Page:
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William J. Aceves - California Western
William J. Aceves
Vice Dean for Academic Affairs and Professor of Law

William J. Aceves
225 Cedar Street
San Diego, CA 92101



LL.M. University of California, Los Angeles [international law]
M.A. Harvard University [government]
J.D. University of Southern California
M.A. University of Southern California [international relations]
B.A. Claremont McKenna College [international relations]

Courses Taught
Civil Procedure I, Comparative Law, Foreign Affairs and the Constitution, Human Rights Law [Course Descriptions]


After practicing law for two years, Professor Aceves returned to academia to earn an M.A. in Government at Harvard University and an LL.M. in International Law at the UCLA School of Law. He also served as the Ford Foundation Fellow in International Law at the UCLA School of Law. In 1998, he joined the faculty at California Western School of Law. He was promoted to Professor of Law in 2001 and Director of the International Legal Studies Program in 2002. He began serving as the Vice Dean for Academic Affairs in 2007.

Professor Aceves frequently works with Amnesty International, the Center for Justice & Accountability, the Center for Constitutional Rights, and the American Civil Liberties Union on projects involving the domestic application of international law. He has also represented several human rights and civil liberties organizations as amicus curiae counsel in cases before the federal courts, including the U.S. Supreme Court. Professor Aceves is the author of The Anatomy of Torture and the coauthor of The Law of Consular Access. He also co-edited Lessons and Legacies of the War on Terror. He is also the principal author of the influential Amnesty International USA Safe Haven report. He has published numerous articles on human rights and international law. He served as the co-chair for the 101st Annual Meeting of American Society of International Law.

Professor Aceves has served on the National Boards of Amnesty International USA and the American Civil Liberties Union. He has also served as the AIUSA Ombudsperson. He currently serves on the Boards of the Center for Justice & Accountability and the International Law Students Association, which organizes the Phillip C. Jessup International Law Moot Court Competition. He is an Affiliated Scholar with the Center for American Progress and a member of the Executive Committee of the American Branch of the International Law Association. Professor Aceves has appeared before the Inter-American Commission on Human Rights, the U.N. Special Rapporteur on Migrants, and the U.S. Commission on Civil Rights.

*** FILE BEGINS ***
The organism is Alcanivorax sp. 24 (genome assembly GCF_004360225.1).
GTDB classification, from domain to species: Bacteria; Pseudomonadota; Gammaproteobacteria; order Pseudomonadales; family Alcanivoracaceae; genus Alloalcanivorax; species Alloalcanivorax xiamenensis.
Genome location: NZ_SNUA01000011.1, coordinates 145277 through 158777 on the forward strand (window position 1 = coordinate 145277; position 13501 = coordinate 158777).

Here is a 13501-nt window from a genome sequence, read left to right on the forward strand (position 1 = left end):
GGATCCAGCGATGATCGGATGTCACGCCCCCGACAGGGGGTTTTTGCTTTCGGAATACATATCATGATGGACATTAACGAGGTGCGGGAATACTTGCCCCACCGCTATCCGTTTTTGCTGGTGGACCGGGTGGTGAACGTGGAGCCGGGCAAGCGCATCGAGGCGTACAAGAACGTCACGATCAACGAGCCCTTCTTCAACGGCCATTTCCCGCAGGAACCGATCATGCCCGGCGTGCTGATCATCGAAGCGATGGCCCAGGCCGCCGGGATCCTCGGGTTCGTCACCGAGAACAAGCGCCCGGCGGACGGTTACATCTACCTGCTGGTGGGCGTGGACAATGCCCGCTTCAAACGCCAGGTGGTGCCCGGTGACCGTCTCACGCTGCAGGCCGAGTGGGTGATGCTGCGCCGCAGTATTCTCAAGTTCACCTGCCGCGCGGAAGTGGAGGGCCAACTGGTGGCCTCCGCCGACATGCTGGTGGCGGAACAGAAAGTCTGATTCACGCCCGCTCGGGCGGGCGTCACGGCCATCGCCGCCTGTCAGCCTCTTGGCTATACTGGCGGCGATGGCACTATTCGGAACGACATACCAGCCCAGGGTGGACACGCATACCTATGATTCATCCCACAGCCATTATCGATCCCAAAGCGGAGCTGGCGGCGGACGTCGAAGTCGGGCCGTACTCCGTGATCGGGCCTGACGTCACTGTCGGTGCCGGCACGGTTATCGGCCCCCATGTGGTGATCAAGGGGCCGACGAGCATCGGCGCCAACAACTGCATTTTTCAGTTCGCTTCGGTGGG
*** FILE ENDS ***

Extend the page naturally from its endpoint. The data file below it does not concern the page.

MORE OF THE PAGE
Aceves is admitted to the State Bar of California, the U.S. District Courts for the Central and Southern Districts of California, the U.S. Courts of Appeal for the First Circuit, Second Circuit, Fifth Circuit, Ninth Circuit, and D.C. Circuit and the U.S. Supreme Court.

Selected Publications


  • Lessons and Legacies in the War on Terror (Gershon Shafir, Everard Meade & William J. Aceves eds., Routledge 2012).
  • John Quigley, William J. Aceves & S. Adele Shank, The Law of Consular Access (Routledge 2010).
  • William J. Aceves, The Anatomy of Torture: A Documentary History of Filartiga v. Pena-Irala (Martinus Nijhoff 2007).

Book Chapters

  • William J. Aceves, Using Transnational Litigation to Protect the Amazon: A Study of Corporate Liability, in Amazonia: Environment and the Law in Amazonia 36 (James M. Cooper & Christine Hunefeldt eds., 2013).
  • William J. Aceves, Constitutional Barriers and the Perils of Impunity, in Lessons and Legacies in the War on Terror 49 (Gershon Shafir, Everard Meade & William J. Aceves eds., 2012).
  • William J. Aceves, Human Rights Law and the Use of Incapacitating Biochemical Weapons, in Promise or Peril? Incapacitating Biochemical Weapons 261 (Alan M. Pearson et al. eds., 2007).


  • William J. Aceves, Litigating the Arab-Israeli Conflict in U.S. Courts: Critiquing the Lawfare Critique, 43 Case W. Res. J. Int’l L. 313 (2011).
  • James M. Cooper, William J. Aceves, Alejandro Gonzalez & Pedro Egana, The Life Cycle of Immigration: A Tale of Two Migrants, 6 Rutgers J.L. & Pub. Pol’y 259 (2009).